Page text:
When the stride is smaller than the kernel size (which is typically the case), it is easy to notice that there are many duplicated values in the "pile". Or even more precisely, there are many mirrored locations in the strided-view, and each group of mirrored locations share the same value in memory. The number of locations in the pile will be the same as the input image only when the stride equals the kernel size (i.e. non-overlapping convolution).

Lastly, this strided-view trick can also be used during the pooling process. More on pooling will be covered in a separate post.

One additional word of warning: according to the numpy documentation, it is regarded as dangerous to write into the as_strided() output:

Furthermore, arrays created with this function often contain self
overlapping memory, so that two elements are identical. Vectorized
write operations on such arrays will typically be unpredictable. They
may even give different results for small, large, or transposed
arrays. Since writing to these arrays has to be tested and done with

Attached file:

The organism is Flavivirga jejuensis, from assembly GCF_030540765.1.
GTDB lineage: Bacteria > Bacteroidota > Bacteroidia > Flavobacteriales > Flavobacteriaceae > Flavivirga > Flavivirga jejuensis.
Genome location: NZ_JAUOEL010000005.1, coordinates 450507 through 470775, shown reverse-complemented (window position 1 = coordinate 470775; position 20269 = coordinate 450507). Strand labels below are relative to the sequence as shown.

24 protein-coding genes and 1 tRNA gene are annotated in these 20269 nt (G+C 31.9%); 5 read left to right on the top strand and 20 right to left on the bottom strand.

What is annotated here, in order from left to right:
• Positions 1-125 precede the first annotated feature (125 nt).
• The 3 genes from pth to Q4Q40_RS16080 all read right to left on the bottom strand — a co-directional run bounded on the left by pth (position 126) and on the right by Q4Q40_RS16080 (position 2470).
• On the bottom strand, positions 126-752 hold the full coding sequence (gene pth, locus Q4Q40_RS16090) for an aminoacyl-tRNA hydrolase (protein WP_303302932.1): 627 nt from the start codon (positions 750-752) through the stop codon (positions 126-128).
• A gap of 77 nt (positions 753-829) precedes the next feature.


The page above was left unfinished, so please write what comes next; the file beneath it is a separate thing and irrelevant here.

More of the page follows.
great care, you may want to use writeable=False to avoid accidental
write operations.

For these reasons it is advisable to avoid as_strided when possible.


# Comparing different implementations

We have introduced 3 different implementations of 2D or 3D convolution using numpy or scipy:

1. conv3D(), using scipy.signal.fftconvolve().
2. conv3D2(), using sub-matrix slices.
3. conv3D3(), using strided-view of an ndarray.

I did some comparisons on the speeds of these 3 methods, using inputs and kernels of different sizes. The results are given in this SO answer. Here is an image showing the speed comparison results.

To summarize:

• conv3D() is in general the fastest.
• conv3D2() and conv3D3() get slow as kernel size increases, but faster again as the kernel size approaches the size of input data.
• conv3D2() has advantages for very small kernels (smaller than about 5 x 5).
• conv3D3() is the fastest when kernel size approaches input.